In this situation, the adhesive bond between the ceramic inlay and palatal cusp was no longer strong enough after many years of clinical service (bond degradation) to withstand intraoral stresses and occlusal/masticatory forces (Figure 2). Opposing tooth contacts in dynamic occlusion generating high loads on the oral cusp also may have contributed to the fracture. The complete palatal cusp separated from the ceramic inlay, because of harmful stress distribution resulting in crack formation and propagation along the adhesive interface, and disintegrated parallel to the gingival margin due to peak stresses exceeding its remaining load-bearing capacity. A mixture of fatigue effects as a result of normal function (subcritical stresses) for many years, detrimental excessive loads during mastication or unphysiologic tooth contacts (bruxism, clenching), and hydrolytic degradation of the adhesive and luting resin were probably responsible for that catastrophic event. In most clinical cases of teeth showing fracture-related failures, the weakest bond in restorative technique is the interface between the restorative material and tooth structures.47 The steep cusp-fossa relation of maxillary premolars is a predisposing factor for crack initiation, especially in teeth with cavity preparations.48 However, the treatment of a fractured cusp has a good prognosis, especially when the crack does not extend below the gingival attachment.49 But clinicians face challenges when a missing functional cusp of a maxillary premolar has to be replaced.50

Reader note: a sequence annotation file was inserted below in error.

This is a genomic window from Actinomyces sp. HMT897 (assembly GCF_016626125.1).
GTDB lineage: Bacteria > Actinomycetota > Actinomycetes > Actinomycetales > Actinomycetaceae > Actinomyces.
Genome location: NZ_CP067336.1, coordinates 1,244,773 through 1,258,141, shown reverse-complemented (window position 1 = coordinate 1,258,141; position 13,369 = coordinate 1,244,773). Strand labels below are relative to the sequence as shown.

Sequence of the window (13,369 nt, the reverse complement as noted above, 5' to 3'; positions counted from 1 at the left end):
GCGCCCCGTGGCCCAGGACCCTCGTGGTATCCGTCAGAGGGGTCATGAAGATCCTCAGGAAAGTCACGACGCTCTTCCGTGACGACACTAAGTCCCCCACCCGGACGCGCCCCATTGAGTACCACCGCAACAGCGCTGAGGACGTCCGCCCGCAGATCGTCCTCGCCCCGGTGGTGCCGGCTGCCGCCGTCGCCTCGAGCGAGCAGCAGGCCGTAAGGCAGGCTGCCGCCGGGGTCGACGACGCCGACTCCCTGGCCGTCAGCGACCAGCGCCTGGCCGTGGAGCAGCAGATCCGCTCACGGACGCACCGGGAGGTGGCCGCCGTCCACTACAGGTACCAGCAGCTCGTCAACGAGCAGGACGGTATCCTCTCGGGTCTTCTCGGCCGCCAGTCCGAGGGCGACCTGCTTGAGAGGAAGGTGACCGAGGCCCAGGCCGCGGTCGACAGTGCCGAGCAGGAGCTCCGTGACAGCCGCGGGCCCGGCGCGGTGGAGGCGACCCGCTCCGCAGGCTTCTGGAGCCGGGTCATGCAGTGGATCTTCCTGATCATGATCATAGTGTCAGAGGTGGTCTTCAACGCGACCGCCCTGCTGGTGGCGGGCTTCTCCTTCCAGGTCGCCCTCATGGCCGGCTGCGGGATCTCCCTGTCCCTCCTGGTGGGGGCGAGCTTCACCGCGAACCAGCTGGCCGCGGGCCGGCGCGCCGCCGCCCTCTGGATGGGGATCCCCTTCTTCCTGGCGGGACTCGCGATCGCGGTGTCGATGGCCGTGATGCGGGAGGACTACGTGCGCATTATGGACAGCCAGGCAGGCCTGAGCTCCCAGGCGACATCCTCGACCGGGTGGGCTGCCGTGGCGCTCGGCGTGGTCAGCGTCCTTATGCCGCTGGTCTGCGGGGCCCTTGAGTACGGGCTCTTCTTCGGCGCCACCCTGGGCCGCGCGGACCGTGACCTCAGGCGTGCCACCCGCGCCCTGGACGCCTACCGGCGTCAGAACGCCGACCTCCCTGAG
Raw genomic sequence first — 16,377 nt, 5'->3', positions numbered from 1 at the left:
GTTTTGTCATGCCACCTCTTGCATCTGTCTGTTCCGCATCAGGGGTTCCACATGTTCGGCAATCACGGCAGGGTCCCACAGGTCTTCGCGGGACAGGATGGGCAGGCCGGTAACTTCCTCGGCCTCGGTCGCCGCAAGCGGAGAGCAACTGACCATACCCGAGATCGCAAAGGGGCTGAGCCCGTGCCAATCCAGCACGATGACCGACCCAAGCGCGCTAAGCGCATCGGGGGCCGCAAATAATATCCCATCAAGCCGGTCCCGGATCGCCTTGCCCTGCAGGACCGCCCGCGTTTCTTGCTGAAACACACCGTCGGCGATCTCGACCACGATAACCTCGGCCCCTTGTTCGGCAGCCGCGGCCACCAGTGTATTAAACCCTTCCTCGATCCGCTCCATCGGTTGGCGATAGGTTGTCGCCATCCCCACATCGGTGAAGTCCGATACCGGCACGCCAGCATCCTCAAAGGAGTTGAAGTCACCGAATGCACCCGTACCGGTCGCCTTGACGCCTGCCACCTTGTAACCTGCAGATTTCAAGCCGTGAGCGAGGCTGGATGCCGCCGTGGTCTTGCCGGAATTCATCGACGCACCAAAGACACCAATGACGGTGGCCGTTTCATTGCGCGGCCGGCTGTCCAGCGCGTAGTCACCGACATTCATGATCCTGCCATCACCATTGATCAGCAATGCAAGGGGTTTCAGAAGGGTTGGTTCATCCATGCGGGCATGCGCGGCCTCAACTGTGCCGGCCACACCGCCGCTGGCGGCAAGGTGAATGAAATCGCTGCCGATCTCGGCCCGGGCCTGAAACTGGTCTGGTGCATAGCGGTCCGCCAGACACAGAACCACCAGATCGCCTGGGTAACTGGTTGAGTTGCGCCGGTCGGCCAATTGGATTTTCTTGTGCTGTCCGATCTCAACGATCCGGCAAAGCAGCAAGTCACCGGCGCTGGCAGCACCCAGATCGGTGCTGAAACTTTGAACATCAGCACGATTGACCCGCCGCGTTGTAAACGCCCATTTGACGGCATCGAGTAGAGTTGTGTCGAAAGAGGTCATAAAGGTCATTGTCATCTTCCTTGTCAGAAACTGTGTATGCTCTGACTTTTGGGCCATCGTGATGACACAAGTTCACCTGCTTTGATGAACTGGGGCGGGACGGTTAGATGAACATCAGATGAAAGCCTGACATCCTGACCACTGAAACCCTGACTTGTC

During the clinical inspection, the damaged tooth demonstrated sensitivity in the cold test and showed no negative reaction to the percussion test. After discussing with the patient the possible restorative alternatives and treatment fees, the patient decided on a tooth structure-saving direct repair restoration using nanohybrid Ormocer materials.